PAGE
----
by Director of Gardens Perry Mathewes
Let Me Tell You A Story
Great gardens are a combination of good design, plant selection, and care. When it comes to plant selection there are all sorts of things we must consider: What is the color of the plant? When will it bloom? How big will it get? How much sunlight does it need? How much water does it need? Blah, blah, blah…All of that is important, but really, I like a plant that has a good story. Here are five plants that will do well in any mid-Atlantic garden, have great stories, and all are in bloom in our garden right now.
Johnny-jump-up (Viola tricolor)
This little native to the Alps was the original pansy. The modern hybrid pansy was not developed until the 1830s (and that’s another story). Throughout history it has been called a lot of things besides pansy. In fact it has more than 200 common names. Historically, it was usually referred to as Heartsease or Herb Trinity. Other names include Johnny-jump-up, Pink-of-my-Joan, Three-faces-in-a-hood, Jump-up-and-kiss-me, Tickle-my-fancy, and what I think must be the longest common name for a plant—Meet-her-in-the-entry-kiss-her-in-the-buttery. Incidentally, pansy comes from the French pensée, which means thought. Giving a lover this flower would supposedly make them think of the giver (The name Heartsease is based on this idea as well).
Pot Marigold (Calendula officinalis)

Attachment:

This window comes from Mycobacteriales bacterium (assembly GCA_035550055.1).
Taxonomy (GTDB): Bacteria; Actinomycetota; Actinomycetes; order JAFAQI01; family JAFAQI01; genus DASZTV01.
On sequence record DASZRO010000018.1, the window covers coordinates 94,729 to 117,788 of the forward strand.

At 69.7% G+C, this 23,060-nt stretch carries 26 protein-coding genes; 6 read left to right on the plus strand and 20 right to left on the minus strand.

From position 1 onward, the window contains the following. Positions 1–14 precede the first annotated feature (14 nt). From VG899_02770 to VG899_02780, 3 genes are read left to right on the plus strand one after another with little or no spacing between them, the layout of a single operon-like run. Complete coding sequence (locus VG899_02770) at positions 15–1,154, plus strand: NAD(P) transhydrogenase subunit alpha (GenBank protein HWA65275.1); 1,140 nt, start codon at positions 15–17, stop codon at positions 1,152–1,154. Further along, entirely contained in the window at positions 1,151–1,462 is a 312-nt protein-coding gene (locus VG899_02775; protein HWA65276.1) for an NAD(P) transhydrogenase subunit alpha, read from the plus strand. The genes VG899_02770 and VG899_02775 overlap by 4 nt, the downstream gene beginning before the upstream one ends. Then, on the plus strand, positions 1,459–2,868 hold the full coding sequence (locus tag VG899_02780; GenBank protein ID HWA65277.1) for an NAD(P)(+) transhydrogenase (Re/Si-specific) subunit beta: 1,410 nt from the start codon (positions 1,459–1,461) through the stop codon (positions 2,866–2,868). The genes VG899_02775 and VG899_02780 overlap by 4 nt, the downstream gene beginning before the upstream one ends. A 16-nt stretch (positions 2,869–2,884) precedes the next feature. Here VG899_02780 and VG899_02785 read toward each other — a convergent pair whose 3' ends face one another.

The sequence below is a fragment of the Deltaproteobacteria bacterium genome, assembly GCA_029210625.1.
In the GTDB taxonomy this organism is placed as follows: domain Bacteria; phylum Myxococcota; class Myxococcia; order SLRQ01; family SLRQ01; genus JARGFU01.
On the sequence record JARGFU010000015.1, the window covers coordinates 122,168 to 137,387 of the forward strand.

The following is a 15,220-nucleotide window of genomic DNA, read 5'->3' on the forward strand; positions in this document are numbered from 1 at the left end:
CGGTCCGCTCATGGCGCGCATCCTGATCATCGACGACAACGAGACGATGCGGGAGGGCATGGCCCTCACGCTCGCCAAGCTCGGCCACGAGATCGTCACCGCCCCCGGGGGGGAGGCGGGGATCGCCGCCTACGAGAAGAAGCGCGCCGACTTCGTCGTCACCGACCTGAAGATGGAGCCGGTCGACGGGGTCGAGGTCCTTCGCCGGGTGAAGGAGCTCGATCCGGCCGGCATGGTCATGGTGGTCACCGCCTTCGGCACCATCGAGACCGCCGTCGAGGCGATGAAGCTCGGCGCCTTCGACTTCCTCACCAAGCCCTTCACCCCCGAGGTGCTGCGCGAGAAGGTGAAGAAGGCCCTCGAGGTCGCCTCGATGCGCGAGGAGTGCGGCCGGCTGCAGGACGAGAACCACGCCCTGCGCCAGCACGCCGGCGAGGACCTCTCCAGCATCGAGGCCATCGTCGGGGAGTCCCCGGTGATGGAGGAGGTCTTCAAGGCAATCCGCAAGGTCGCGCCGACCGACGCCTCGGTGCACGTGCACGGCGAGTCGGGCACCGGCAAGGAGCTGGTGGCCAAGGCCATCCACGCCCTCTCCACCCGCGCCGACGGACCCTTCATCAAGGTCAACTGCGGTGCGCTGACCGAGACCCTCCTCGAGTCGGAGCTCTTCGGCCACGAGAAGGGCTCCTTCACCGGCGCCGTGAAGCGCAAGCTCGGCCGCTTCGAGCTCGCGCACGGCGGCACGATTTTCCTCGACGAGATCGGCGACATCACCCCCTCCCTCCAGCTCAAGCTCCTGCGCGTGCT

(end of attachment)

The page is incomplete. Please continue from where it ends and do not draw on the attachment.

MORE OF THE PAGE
Often called “marygold” by gardeners before 1800, this species has been used for culinary and medicinal purposes since the Middle Ages. The leaves were used as a pot herb—that is, they were thrown into the cooking pot for seasoning. The flower petals were sometimes used as a substitute for saffron and at least would add a colorful addition to any dish. Ours are growing in the vegetable garden for this reason.
Pink (Dianthus hybrid)
Also in the vegetable garden are quite a few pinks. Now you might think this flower gets its name from the color of the flower. You would be wrong. In fact some have suggested the color “pink” gets its name from this plant. So where did the flower name come from? Look carefully at the edge of the plant. Notice the fringed edges. It looks as if they have been trimmed by pinking shears (ask someone who sews what those are). In other words they have been pinked.
Columbine (Aquilegia vulgaris)
I love the juxtaposition of the common and botanical names for this plant. Columbine is derived from the Latin word columba, which means dove. Look carefully at the flower and you will see that it looks like a group of doves sitting in a circle with their heads all towards the center. On the other hand, Aquilegia is derived from aquila, which is Latin for eagle. The spurs of the flower also look like the talons of an eagle. The symbolism of this flower is equally confused. In a lot of religious art, the columbine is a symbol of the Holy Ghost. However, in some literary references, it was a symbol of infidelity, and Shakespeare even used it as an example of ingratitude. Poor confused flower.
Digitalis purpurea in rain
Foxglove (Digitalis purpurea)
My favorite common name for this plant is actually Dead Man’s Bells. It is a good reminder that this plant is toxic. It is the natural source of digitalin which can be deadly but today is also used in treating some heart diseases. This plant has several other fun names: witches’ thimbles, fairy caps and the gloves of the Virgin. Some people believe that the term foxglove is derived from folk’s-glove, implying it was glove of fairies or wee people. In any case, it is a beautiful plant to have in the garden.
Hope to see you in the garden soon.
Photos by Director of Gardens Perry Mathewes.